In last message, General Rawat paid tribute to 1971 war heroes

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In his last message, recorded the evening before his death in a helicopter crash on December 8, late chief of defence staff (CDS) General Bipin Rawat paid tributes to the heroes of the 1971 India-Pakistan war and invited citizens to take part in the golden jubilee celebrations of the decisive victory against the neighbour and the liberation of Bangladesh.

The 70-second video clip was played on Sunday at the inauguration of the Swarnim Vijay Parv at India Gate by defence minister Rajnath Singh. The three-day event, from December 12-14, will mark the culmination of year-long celebrations organised across the country to commemorate the 50th anniversary of victory in the 1971 war.

“I extend my best wishes to all soldiers of the Indian armed forces on the occasion of Swarnim Vijay Parv. I remember the brave men of the armed forces and offer tributes to the sacrifices made by them in the war,” Rawat said in his message.

“It is a matter of good fortune that the Vijay Parv is being celebrated under the shade of Amar Jawan Jyoti, which was set up in the memory of our brave men killed in action. We invited all citizens to take part in the celebrations,” he concluded.

General Rawat, his wife Madhulika Raje Singh Rawat, the CDS’s defence assistant Brigadier LS Lidder and his staff officer Lieutenant Colonel Harjinder Singh were among the 13 people killed in the Mi-17V5 helicopter crash near Coonoor in Tamil Nadu on Wednesday.

Rawat was on a visit to the Defence Services Staff College (DSSC) at Wellington to address the faculty and student officers there when the chopper crashed seven minutes away from its destination.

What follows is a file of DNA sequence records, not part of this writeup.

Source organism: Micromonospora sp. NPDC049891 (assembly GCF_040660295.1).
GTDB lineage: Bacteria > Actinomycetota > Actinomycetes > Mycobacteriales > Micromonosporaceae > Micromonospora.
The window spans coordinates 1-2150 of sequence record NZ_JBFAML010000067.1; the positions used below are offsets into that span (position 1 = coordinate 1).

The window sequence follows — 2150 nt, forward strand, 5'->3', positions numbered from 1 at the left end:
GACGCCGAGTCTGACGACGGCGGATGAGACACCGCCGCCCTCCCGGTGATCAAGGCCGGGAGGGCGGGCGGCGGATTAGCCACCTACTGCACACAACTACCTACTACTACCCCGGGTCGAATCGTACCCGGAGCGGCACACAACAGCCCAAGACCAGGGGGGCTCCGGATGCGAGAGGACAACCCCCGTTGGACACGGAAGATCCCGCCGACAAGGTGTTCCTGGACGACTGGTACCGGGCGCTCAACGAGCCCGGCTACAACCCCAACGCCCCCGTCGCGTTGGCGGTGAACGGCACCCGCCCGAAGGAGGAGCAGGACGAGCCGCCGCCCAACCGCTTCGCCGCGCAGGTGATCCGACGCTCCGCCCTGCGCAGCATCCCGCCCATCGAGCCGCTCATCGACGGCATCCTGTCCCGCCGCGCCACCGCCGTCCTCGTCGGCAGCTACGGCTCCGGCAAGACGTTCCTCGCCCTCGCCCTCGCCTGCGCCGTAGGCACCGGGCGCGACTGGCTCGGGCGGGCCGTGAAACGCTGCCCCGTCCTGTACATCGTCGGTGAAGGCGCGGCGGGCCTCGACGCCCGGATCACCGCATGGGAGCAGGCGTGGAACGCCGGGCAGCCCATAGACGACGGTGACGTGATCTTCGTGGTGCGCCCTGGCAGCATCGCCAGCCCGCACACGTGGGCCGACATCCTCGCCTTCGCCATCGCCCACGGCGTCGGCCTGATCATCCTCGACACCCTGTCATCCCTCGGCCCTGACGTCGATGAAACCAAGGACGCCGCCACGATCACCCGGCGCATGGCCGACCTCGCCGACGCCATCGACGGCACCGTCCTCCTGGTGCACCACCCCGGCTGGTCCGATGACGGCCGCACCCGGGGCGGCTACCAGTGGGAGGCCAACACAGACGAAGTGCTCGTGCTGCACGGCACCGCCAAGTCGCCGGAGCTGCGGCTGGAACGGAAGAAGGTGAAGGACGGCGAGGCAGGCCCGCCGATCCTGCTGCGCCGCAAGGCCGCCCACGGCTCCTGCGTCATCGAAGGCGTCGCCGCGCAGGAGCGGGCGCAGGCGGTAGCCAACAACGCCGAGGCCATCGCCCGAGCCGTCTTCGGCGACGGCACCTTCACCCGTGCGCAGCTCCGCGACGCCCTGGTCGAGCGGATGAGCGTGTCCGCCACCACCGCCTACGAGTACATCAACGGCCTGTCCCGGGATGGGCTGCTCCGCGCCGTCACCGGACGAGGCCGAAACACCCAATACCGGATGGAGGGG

Inaugurating the Swarnim Vijay Parv, the defence minister said, “In the untimely death of General Rawat, India has lost a brave soldier, an able advisor and a lively person. He was looking forward to taking part in the Swarnim Vijay Parv.”

Paying tributes to the soldiers who took part in the war, the minister said the “glorious victory” in 1971 changed the history and geography of South Asia and the country would remain indebted to the sacrifices made by its warriors.

“This festival is a testament to the fact that the memories of 1971 are still fresh in the heart of every Indian. At the same time, it is a symbol of the zeal, passion and valour our forces displayed during the 1971 war. It inspires us to keep moving forward on the path of nation’s progress with the same zeal and passion.”

Singh said the atrocities committed on the people of then East Pakistan were a threat to entire humanity and it was India’s responsibility to liberate them. He was referring to the barbarism carried out by the Pakistan army under Operation Searchlight, a crackdown to crush the voices of self-determination.

“Our armed forces supported Mukti Bahini, helped lakhs of refugees and prevented any kind of aggression from western and northern sectors. They ensured that the credibility of India’s commitment towards peace, justice and humanity in the world community is maintained,” the minister said.

Singh said the 1971 war as among the most decisive wars in the world after the two World Wars.

“This war tells us that the Partition of India on the basis of religion was a historic mistake. Pakistan was born in the name of one religion but it could not remain one. After the defeat in 1971, it is continuously fighting a proxy war…We won in a direct war and the victory will be ours in indirect war as well,” he added.

The event came a day after paratroopers of the army carried out a mass jump at a premier base in Agra to mark 50 years of the historic battalion-sized Tangail airdrop north of Dhaka during the 1971 war, a critical operation that set the stage for surrender by the rival army.

Central Army commander Lieutenant General Yogendra Dimri led the mass jump involving 120 elite paratroopers and four veterans who took part in the 1971 war. The army and the air force dedicated the jump to Rawat and the 12 others killed in the helicopter crash.

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